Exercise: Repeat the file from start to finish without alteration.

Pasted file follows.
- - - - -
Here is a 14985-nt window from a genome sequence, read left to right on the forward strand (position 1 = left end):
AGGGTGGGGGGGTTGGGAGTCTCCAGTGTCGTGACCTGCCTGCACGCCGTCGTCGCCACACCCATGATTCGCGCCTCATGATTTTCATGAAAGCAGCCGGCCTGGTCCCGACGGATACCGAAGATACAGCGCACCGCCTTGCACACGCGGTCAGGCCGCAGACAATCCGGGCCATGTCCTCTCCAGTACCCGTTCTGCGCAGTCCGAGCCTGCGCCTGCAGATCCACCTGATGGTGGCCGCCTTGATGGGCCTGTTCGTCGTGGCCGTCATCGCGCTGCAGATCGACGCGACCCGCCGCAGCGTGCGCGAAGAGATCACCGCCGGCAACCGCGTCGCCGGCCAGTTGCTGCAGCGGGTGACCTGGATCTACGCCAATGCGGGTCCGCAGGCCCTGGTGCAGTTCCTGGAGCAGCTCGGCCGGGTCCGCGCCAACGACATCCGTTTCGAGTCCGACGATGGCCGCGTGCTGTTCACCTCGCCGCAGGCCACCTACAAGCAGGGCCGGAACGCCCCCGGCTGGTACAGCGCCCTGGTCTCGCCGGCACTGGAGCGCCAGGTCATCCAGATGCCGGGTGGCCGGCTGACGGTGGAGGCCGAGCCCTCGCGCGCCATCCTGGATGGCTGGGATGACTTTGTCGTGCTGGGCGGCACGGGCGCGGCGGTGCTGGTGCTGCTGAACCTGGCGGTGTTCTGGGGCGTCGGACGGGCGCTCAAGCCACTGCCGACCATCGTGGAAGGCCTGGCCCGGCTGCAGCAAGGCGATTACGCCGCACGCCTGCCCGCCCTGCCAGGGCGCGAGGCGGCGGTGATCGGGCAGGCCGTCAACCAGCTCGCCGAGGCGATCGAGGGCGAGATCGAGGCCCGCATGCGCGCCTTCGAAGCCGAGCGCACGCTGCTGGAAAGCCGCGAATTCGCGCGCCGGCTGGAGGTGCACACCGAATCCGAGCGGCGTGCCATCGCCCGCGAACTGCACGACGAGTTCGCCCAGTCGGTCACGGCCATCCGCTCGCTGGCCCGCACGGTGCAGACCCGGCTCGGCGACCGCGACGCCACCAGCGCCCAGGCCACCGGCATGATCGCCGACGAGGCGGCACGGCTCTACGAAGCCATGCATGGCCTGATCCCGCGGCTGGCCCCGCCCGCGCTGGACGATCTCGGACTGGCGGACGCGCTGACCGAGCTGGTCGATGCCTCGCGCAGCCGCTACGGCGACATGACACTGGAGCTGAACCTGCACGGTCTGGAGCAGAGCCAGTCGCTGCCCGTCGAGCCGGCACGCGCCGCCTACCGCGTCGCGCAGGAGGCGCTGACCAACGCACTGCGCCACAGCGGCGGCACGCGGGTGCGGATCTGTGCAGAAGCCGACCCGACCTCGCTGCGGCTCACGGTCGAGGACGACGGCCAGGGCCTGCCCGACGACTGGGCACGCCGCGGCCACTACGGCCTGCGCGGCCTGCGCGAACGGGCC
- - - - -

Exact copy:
Here is a 14985-nt window from a genome sequence, read left to right on the forward strand (position 1 = left end):
AGGGTGGGGGGGTTGGGAGTCTCCAGTGTCGTGACCTGCCTGCACGCCGTCGTCGCCACACCCATGATTCGCGCCTCATGATTTTCATGAAAGCAGCCGGCCTGGTCCCGACGGATACCGAAGATACAGCGCACCGCCTTGCACACGCGGTCAGGCCGCAGACAATCCGGGCCATGTCCTCTCCAGTACCCGTTCTGCGCAGTCCGAGCCTGCGCCTGCAGATCCACCTGATGGTGGCCGCCTTGATGGGCCTGTTCGTCGTGGCCGTCATCGCGCTGCAGATCGACGCGACCCGCCGCAGCGTGCGCGAAGAGATCACCGCCGGCAACCGCGTCGCCGGCCAGTTGCTGCAGCGGGTGACCTGGATCTACGCCAATGCGGGTCCGCAGGCCCTGGTGCAGTTCCTGGAGCAGCTCGGCCGGGTCCGCGCCAACGACATCCGTTTCGAGTCCGACGATGGCCGCGTGCTGTTCACCTCGCCGCAGGCCACCTACAAGCAGGGCCGGAACGCCCCCGGCTGGTACAGCGCCCTGGTCTCGCCGGCACTGGAGCGCCAGGTCATCCAGATGCCGGGTGGCCGGCTGACGGTGGAGGCCGAGCCCTCGCGCGCCATCCTGGATGGCTGGGATGACTTTGTCGTGCTGGGCGGCACGGGCGCGGCGGTGCTGGTGCTGCTGAACCTGGCGGTGTTCTGGGGCGTCGGACGGGCGCTCAAGCCACTGCCGACCATCGTGGAAGGCCTGGCCCGGCTGCAGCAAGGCGATTACGCCGCACGCCTGCCCGCCCTGCCAGGGCGCGAGGCGGCGGTGATCGGGCAGGCCGTCAACCAGCTCGCCGAGGCGATCGAGGGCGAGATCGAGGCCCGCATGCGCGCCTTCGAAGCCGAGCGCACGCTGCTGGAAAGCCGCGAATTCGCGCGCCGGCTGGAGGTGCACACCGAATCCGAGCGGCGTGCCATCGCCCGCGAACTGCACGACGAGTTCGCCCAGTCGGTCACGGCCATCCGCTCGCTGGCCCGCACGGTGCAGACCCGGCTCGGCGACCGCGACGCCACCAGCGCCCAGGCCACCGGCATGATCGCCGACGAGGCGGCACGGCTCTACGAAGCCATGCATGGCCTGATCCCGCGGCTGGCCCCGCCCGCGCTGGACGATCTCGGACTGGCGGACGCGCTGACCGAGCTGGTCGATGCCTCGCGCAGCCGCTACGGCGACATGACACTGGAGCTGAACCTGCACGGTCTGGAGCAGAGCCAGTCGCTGCCCGTCGAGCCGGCACGCGCCGCCTACCGCGTCGCGCAGGAGGCGCTGACCAACGCACTGCGCCACAGCGGCGGCACGCGGGTGCGGATCTGTGCAGAAGCCGACCCGACCTCGCTGCGGCTCACGGTCGAGGACGACGGCCAGGGCCTGCCCGACGACTGGGCACGCCGCGGCCACTACGGCCTGCGCGGCCTGCGCGAACGGGCC